National Geographic Daily News
Muslims flee the town of Bangui together with Chadian special forces. Over 10,000 peole leave the city for Chad on a huge convoy as the Muslim population is forced out of the country by the population of CAR.

Muslims flee the capital city of Bangui in the Central African Republic, aided by Chadian special forces. Thousands of people have been killed and nearly a million have been displaced by sectarian violence.

PHOTOGRAPH BY MARCUS BLEASDALE, VII  

Brian Clark Howard

National Geographic

Published February 7, 2014

Widespread violence has erupted again in the Central African Republic, where thousands of people have been killed and nearly a million—20 percent of the population—have been displaced over the past few months.

The conflict began in December 2012 and has seen tit-for-tat exchanges of violence between an alliance of largely Muslim militia groups and Christian "anti-balaka" militias, resulting in thousands of deaths, according to Human Rights Watch.

Violence has escalated since March 2013, when a coup d'état by the loosely organized Muslim alliance, known as Seleka, ousted then President Francois Bozize, a Christian. The Central African Republic has a Christian majority, with a substantial Muslim minority.

The overthrow was followed by the installation of the nation's first Muslim president, Michel Djotodia, who stepped down January 10 amid international pressure over the continued bloodshed.

Last month, Catherine Samba-Panza was sworn in as the Central African Republic's first female president. She had been mayor of the nation's capital city and is seen as a nonpartisan who enjoys support from Christians and Muslims.

A member of the Christian population around PK13, located on the outskirts of Bangui, runs through looted and burning homes of the Muslims who have fled.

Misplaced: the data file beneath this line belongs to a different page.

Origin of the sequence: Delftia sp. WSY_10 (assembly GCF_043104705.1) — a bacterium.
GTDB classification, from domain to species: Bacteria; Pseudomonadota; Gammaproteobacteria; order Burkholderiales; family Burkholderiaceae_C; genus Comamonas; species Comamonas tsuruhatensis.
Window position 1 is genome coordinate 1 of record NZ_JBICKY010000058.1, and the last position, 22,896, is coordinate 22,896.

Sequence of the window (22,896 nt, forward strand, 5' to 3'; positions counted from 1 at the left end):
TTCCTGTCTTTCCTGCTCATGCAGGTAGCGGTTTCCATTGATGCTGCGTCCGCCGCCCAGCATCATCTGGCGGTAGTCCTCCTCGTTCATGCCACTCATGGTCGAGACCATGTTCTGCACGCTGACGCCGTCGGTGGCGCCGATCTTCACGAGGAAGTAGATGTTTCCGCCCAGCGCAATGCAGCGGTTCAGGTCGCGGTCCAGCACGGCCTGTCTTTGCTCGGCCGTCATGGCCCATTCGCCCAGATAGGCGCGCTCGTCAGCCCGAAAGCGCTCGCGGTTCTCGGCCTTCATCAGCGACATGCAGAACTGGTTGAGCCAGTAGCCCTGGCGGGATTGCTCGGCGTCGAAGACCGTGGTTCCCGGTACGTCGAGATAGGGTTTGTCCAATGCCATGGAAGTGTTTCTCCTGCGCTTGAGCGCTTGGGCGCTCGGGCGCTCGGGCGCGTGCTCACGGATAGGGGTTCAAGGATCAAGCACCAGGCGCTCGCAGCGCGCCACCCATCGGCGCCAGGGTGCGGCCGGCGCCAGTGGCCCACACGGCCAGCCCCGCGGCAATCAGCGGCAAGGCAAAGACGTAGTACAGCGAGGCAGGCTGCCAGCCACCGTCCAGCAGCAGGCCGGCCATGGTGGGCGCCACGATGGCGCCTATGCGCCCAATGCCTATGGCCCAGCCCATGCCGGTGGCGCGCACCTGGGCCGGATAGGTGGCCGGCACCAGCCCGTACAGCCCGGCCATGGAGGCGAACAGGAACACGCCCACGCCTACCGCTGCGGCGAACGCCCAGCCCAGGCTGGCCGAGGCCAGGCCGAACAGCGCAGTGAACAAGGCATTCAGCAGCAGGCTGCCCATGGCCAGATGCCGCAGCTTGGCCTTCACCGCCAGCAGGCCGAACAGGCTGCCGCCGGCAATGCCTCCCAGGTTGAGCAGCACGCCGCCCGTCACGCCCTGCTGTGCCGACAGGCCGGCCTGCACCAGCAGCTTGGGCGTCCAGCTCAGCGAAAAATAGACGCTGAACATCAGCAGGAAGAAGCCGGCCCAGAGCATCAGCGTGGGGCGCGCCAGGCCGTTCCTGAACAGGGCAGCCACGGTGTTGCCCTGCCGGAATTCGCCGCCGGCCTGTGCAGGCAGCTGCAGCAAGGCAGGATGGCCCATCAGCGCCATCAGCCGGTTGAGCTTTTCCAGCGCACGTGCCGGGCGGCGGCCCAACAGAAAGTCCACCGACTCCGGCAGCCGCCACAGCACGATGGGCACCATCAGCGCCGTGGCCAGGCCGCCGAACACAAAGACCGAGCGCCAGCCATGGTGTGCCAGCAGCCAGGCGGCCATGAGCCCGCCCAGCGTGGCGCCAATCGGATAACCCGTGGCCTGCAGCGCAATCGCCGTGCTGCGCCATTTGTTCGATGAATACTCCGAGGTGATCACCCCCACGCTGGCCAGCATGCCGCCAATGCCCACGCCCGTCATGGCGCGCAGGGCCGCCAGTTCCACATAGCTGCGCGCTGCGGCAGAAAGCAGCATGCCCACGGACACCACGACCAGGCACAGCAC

PHOTOGRAPH BY MARCUS BLEASDALE, VII
A Christian man runs through looted and burning homes of Muslims who have fled from the outskirts of Bangui, after being targeted by Christian militias and mobs in retaliation for months of oppressive rule by a Muslim president.

Samba-Panza has been calling for peace, but British photojournalist Marcus Bleasdale, a National Geographic contributor who has been documenting

Central African Republic's crisis for months, says the violence is spiraling on.

This week, Bleasdale, along with an Associated Press photographer and a Human Rights Watch worker, rescued thousands of photo negatives from the looted home of internationally known photographer Samuel Fasso in Bangui, the capital.

Fasso is famous for his provocative self-portraits that explore issues of African identity, evoking Malcolm X, Martin Luther King, Jr., and African chieftains. In one he depicts himself as Muhammad Ali shot full of arrows.

The Cameroon-born photographer recently fled the Central African Republic with his family out of concerns for their safety, leaving thousands of archival negatives behind at his home in Bangui.

Jerome Delay, the AP photographer, had noticed negatives lying in the dirt outside Fasso's home and picked up some prints from inside the looted studio. He, Bleasdale, and Peter Bouckaert of Human Rights Watch returned the next day and rescued thousands of negatives from the house, while looting and shooting swirled around them.

A child's wound is treated while displaced persons seek shelter in the the Multinational Forces of Central Africa (FOMAC) compound in Bossangoa.
PHOTOGRAPH BY MARCUS BLEASDALE, VII
A child is treated after being injured by opposing militias in a compound maintained by the Multinational Forces of Central Africa (FOMAC) in Bossangoa on December 6, 2013.

We spoke with Bleasdale about his recent experiences.

What has it been like there the last few days?

It's horrific, actually. You have a country that is essentially falling apart. Neighbor killing neighbor on a daily basis in the most brutal, horrific fashion I have ever seen. Lynchings, people attacked by mobs, people having their arms cut off, people burnt with tires around their necks like we saw in South Africa in the 1990s.